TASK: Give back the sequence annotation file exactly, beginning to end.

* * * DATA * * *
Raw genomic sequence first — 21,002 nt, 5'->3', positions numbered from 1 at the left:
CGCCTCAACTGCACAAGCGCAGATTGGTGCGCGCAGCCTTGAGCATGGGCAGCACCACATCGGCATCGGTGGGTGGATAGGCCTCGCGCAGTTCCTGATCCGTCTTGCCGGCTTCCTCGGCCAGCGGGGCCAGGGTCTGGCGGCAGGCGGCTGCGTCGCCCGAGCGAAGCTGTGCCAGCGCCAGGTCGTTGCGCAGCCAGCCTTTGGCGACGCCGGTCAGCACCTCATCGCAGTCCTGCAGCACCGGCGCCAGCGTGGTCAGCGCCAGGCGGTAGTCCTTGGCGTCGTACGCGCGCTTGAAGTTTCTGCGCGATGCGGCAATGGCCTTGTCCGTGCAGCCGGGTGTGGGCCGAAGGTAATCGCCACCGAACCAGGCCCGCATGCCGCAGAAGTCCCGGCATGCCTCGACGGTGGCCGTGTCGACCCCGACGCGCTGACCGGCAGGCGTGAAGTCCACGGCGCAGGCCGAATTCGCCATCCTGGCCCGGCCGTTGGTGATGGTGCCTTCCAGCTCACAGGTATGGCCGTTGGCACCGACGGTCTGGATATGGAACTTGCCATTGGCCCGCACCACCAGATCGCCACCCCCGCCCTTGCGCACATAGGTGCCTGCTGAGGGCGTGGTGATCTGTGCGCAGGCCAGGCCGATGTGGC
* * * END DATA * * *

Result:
Raw genomic sequence first — 21,002 nt, 5'->3', positions numbered from 1 at the left:
CGCCTCAACTGCACAAGCGCAGATTGGTGCGCGCAGCCTTGAGCATGGGCAGCACCACATCGGCATCGGTGGGTGGATAGGCCTCGCGCAGTTCCTGATCCGTCTTGCCGGCTTCCTCGGCCAGCGGGGCCAGGGTCTGGCGGCAGGCGGCTGCGTCGCCCGAGCGAAGCTGTGCCAGCGCCAGGTCGTTGCGCAGCCAGCCTTTGGCGACGCCGGTCAGCACCTCATCGCAGTCCTGCAGCACCGGCGCCAGCGTGGTCAGCGCCAGGCGGTAGTCCTTGGCGTCGTACGCGCGCTTGAAGTTTCTGCGCGATGCGGCAATGGCCTTGTCCGTGCAGCCGGGTGTGGGCCGAAGGTAATCGCCACCGAACCAGGCCCGCATGCCGCAGAAGTCCCGGCATGCCTCGACGGTGGCCGTGTCGACCCCGACGCGCTGACCGGCAGGCGTGAAGTCCACGGCGCAGGCCGAATTCGCCATCCTGGCCCGGCCGTTGGTGATGGTGCCTTCCAGCTCACAGGTATGGCCGTTGGCACCGACGGTCTGGATATGGAACTTGCCATTGGCCCGCACCACCAGATCGCCACCCCCGCCCTTGCGCACATAGGTGCCTGCTGAGGGCGTGGTGATCTGTGCGCAGGCCAGGCCGATGTGGC